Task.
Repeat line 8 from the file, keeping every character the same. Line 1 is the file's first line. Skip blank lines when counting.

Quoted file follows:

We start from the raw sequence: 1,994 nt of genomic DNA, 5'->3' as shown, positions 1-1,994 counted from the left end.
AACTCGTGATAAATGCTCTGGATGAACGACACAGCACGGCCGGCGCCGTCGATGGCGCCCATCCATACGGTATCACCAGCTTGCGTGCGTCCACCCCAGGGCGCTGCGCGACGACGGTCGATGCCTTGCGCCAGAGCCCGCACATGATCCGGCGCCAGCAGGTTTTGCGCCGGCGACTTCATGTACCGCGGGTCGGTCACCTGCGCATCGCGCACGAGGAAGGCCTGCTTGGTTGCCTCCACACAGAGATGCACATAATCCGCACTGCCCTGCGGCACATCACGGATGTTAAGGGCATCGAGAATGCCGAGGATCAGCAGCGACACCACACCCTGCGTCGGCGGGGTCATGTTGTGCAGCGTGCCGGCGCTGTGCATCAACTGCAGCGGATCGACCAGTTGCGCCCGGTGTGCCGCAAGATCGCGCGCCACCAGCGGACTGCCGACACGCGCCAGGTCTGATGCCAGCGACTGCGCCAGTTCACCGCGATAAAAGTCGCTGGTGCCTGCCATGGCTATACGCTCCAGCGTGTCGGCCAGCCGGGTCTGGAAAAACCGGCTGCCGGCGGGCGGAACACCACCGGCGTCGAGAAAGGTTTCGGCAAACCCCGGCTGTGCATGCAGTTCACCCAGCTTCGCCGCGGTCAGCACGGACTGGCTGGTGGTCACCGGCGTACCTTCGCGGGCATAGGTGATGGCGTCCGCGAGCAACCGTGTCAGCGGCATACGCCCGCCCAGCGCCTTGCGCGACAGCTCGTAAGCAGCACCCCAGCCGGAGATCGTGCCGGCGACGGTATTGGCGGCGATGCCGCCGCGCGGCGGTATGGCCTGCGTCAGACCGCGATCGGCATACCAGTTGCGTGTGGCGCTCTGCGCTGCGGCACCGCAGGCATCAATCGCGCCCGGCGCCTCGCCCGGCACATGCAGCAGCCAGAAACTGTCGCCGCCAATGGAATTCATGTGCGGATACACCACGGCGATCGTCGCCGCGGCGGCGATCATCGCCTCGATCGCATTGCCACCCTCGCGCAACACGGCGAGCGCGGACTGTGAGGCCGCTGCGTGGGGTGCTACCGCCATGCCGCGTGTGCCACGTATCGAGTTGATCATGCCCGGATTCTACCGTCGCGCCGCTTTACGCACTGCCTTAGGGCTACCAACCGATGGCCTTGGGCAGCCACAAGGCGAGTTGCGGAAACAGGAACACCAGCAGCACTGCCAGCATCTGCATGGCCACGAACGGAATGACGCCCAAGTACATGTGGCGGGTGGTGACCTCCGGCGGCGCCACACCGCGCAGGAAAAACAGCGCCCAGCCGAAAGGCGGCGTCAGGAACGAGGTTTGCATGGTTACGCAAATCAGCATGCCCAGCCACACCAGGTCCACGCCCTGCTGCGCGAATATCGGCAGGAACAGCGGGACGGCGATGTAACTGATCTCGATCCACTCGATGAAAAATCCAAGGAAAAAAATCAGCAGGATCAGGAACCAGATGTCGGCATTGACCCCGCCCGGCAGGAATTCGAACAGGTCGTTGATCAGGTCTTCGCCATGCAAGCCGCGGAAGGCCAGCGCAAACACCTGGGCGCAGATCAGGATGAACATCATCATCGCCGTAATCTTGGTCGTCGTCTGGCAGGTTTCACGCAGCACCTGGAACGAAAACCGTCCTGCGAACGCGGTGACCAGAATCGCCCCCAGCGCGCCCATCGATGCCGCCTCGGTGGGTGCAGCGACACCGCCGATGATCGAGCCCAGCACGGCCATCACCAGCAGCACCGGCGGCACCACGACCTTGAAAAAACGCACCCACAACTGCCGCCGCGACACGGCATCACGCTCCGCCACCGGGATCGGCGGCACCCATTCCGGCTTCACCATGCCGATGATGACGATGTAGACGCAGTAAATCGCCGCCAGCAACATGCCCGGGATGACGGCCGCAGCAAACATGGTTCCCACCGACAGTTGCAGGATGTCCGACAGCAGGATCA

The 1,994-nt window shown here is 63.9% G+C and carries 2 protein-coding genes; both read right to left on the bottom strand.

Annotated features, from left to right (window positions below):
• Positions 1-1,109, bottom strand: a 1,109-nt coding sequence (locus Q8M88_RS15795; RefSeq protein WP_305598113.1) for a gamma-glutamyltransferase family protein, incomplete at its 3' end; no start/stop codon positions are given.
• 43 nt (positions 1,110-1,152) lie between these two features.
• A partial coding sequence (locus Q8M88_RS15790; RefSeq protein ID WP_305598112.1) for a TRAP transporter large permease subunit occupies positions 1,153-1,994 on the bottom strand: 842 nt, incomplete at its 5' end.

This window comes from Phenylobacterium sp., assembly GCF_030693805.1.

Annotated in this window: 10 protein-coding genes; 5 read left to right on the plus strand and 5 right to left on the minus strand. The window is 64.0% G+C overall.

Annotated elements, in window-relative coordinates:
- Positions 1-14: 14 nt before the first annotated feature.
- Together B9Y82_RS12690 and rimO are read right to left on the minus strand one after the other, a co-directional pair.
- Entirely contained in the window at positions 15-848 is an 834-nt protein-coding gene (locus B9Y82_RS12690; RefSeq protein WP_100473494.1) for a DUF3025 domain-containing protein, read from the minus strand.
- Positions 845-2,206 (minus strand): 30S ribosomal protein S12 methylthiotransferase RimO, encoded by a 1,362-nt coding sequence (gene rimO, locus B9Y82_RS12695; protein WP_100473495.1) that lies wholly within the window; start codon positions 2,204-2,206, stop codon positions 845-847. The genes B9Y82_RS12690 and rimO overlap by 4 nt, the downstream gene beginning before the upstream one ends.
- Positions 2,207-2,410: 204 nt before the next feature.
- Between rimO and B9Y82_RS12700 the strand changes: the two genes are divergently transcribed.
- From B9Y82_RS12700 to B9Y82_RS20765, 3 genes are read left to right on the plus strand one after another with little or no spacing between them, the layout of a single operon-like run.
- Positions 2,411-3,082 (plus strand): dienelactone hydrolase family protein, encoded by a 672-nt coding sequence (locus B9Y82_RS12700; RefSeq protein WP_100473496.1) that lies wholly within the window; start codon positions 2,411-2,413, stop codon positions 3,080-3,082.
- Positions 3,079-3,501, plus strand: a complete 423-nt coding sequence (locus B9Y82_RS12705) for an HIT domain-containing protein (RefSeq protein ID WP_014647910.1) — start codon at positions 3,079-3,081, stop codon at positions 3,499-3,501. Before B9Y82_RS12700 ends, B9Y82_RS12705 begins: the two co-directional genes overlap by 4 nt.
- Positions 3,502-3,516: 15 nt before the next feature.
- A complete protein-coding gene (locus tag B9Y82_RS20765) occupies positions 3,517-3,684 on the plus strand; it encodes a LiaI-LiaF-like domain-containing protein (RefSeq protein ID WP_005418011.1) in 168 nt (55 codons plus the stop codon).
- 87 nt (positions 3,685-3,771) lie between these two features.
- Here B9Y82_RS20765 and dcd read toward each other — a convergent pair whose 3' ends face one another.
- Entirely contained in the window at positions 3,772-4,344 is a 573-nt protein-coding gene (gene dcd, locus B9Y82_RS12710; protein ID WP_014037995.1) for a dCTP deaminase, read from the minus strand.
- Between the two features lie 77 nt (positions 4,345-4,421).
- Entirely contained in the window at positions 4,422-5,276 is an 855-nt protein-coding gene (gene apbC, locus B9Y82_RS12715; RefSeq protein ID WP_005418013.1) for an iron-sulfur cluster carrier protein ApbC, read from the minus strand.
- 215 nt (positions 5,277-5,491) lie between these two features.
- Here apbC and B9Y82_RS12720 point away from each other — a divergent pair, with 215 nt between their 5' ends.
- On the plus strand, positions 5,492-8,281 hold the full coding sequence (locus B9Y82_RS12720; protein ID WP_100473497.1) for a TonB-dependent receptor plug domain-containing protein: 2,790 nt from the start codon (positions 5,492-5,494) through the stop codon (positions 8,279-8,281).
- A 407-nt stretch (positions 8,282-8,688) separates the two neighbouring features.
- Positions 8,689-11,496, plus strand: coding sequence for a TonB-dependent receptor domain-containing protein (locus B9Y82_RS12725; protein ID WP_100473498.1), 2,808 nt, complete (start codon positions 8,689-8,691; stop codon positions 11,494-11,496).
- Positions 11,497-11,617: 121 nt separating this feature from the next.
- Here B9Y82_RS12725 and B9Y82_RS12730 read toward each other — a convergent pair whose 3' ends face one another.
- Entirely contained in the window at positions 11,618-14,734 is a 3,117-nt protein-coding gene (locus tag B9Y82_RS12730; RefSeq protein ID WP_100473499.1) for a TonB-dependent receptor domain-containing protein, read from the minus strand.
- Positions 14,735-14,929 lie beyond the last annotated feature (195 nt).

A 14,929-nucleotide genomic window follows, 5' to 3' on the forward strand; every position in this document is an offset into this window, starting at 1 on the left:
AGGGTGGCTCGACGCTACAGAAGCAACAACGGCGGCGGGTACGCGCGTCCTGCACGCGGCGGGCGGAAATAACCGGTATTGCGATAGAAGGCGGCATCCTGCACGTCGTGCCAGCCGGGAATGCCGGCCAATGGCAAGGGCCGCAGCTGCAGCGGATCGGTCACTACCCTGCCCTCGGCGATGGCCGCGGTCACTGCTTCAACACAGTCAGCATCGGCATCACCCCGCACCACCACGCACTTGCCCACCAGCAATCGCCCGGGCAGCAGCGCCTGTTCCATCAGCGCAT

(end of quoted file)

This window comes from Phenylobacterium sp., assembly GCF_030693805.1.